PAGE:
Joshua Hyman, Assistant Professor of Economics, Amherst College
More School Funding, Less Crime?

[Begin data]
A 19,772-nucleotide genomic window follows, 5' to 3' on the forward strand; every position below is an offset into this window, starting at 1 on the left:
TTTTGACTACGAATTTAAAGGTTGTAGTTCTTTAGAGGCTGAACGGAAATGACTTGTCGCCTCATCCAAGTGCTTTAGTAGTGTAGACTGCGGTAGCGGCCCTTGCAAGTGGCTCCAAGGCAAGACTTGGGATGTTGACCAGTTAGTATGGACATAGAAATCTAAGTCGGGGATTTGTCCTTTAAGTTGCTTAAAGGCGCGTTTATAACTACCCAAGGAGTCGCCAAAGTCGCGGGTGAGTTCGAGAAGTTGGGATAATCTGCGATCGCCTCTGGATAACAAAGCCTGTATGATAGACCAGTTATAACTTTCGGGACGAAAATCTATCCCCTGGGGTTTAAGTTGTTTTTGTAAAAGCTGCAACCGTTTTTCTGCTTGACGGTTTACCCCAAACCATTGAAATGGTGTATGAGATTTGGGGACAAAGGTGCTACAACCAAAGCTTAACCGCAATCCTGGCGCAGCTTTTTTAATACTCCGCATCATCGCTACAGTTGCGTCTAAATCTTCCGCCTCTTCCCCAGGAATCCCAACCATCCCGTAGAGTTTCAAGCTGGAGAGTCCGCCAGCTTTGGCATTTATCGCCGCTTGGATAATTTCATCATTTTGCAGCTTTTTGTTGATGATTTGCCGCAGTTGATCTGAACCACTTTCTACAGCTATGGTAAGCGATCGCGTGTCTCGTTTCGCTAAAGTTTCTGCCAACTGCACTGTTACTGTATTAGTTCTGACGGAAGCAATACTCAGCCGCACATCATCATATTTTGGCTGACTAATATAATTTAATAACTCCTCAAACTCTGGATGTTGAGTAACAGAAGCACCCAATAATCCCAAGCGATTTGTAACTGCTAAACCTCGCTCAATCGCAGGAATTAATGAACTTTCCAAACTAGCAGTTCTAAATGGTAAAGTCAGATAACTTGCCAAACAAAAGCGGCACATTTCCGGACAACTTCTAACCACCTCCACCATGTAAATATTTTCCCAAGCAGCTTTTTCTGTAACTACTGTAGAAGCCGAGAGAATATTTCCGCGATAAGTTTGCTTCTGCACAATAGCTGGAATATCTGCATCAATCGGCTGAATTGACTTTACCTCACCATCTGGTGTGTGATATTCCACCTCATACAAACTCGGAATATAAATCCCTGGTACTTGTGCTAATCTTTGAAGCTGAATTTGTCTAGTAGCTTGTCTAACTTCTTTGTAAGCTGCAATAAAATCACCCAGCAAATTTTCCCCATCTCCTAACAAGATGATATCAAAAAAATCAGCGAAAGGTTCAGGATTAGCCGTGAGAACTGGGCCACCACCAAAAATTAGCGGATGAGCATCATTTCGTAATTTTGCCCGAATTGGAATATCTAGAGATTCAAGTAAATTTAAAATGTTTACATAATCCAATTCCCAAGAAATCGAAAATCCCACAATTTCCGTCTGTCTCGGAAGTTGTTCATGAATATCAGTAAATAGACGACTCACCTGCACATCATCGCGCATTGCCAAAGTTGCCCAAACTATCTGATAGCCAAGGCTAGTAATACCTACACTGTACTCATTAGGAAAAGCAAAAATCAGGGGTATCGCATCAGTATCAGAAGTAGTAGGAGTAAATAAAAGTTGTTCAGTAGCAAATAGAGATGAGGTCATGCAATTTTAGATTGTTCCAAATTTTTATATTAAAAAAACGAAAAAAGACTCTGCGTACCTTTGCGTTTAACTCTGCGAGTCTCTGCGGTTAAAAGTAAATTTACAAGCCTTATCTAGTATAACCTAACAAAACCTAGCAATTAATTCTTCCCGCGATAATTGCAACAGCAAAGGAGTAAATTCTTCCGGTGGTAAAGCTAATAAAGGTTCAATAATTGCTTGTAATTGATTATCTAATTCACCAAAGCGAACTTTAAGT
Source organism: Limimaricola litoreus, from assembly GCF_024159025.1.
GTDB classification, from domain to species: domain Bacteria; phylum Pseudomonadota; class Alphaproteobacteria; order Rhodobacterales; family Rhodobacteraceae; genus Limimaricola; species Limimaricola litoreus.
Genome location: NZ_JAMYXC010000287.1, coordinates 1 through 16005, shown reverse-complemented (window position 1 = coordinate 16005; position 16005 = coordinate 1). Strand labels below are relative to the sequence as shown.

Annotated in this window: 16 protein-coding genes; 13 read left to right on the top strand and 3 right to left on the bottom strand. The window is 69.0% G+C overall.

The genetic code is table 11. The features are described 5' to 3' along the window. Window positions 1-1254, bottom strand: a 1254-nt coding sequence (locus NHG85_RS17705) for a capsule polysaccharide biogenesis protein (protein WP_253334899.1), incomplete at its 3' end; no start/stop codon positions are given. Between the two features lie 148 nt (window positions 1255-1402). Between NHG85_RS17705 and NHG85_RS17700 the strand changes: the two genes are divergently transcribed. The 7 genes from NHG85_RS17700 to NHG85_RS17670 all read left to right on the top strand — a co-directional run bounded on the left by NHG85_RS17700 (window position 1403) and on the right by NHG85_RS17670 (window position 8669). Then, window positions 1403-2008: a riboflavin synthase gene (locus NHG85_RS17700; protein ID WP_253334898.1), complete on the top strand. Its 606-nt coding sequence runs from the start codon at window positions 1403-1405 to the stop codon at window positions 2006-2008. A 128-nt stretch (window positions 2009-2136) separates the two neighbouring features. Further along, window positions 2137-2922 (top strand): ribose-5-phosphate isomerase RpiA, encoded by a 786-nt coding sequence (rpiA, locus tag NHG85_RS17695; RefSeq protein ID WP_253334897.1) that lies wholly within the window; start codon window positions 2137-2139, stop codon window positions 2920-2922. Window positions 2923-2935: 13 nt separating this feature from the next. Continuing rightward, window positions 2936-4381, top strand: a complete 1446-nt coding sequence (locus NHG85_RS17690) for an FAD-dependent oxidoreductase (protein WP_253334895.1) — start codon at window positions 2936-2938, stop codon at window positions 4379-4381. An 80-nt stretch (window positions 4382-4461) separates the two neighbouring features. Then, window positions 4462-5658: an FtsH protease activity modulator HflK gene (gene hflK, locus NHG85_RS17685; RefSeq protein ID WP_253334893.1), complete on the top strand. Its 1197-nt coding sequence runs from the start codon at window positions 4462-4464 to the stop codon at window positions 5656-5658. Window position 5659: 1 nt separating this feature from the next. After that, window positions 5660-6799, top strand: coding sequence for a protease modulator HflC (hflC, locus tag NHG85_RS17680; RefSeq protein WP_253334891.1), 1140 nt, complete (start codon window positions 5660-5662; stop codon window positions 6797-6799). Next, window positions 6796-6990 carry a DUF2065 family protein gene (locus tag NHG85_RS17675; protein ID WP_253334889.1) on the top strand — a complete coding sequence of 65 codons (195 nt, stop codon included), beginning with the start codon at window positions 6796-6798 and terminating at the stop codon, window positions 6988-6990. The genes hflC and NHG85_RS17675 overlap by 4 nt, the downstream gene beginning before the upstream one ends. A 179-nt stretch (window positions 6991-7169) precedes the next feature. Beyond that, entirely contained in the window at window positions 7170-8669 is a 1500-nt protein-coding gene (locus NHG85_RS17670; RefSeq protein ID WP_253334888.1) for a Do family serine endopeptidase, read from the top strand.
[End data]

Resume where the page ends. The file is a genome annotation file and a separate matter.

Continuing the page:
Communities across the country face increasing calls to allocate the marginal crime prevention dollar away from law enforcement and toward social programs, such as public education. This paper examines the effect of primary school funding on adult crime. Specifically, we exploit plausibly exogenous variation in school funding driven by Michigan’s 1994 school finance reform, Proposal A, as well as a novel source of administrative records linking the universe of Michigan public school students with adult arrests. We find that students exposed to ten percent more primary school spending experienced a sixteen percent reduction in the probability of being arrested as an adult. This effect was concentrated entirely in low-income school districts, and driven by reductions in all major crime types, such as violent, property, and drug crimes. Exploring mechanisms, we find that treated students had higher elementary-school (though not middle-school) test scores and middle school attendance rates, were less likely to repeat a middle school grade and be placed in a juvenile detention center, and were more likely to graduate high school. However, improvements in all of these intermediate outcomes can explain less than a third of the overall crime effect, suggesting that previous knowledge of how additional school funding impacts test scores and educational attainment does not predict its effect on adult crime. Preliminary calculations suggest that increasing school spending can be a cost-effective crime reduction strategy.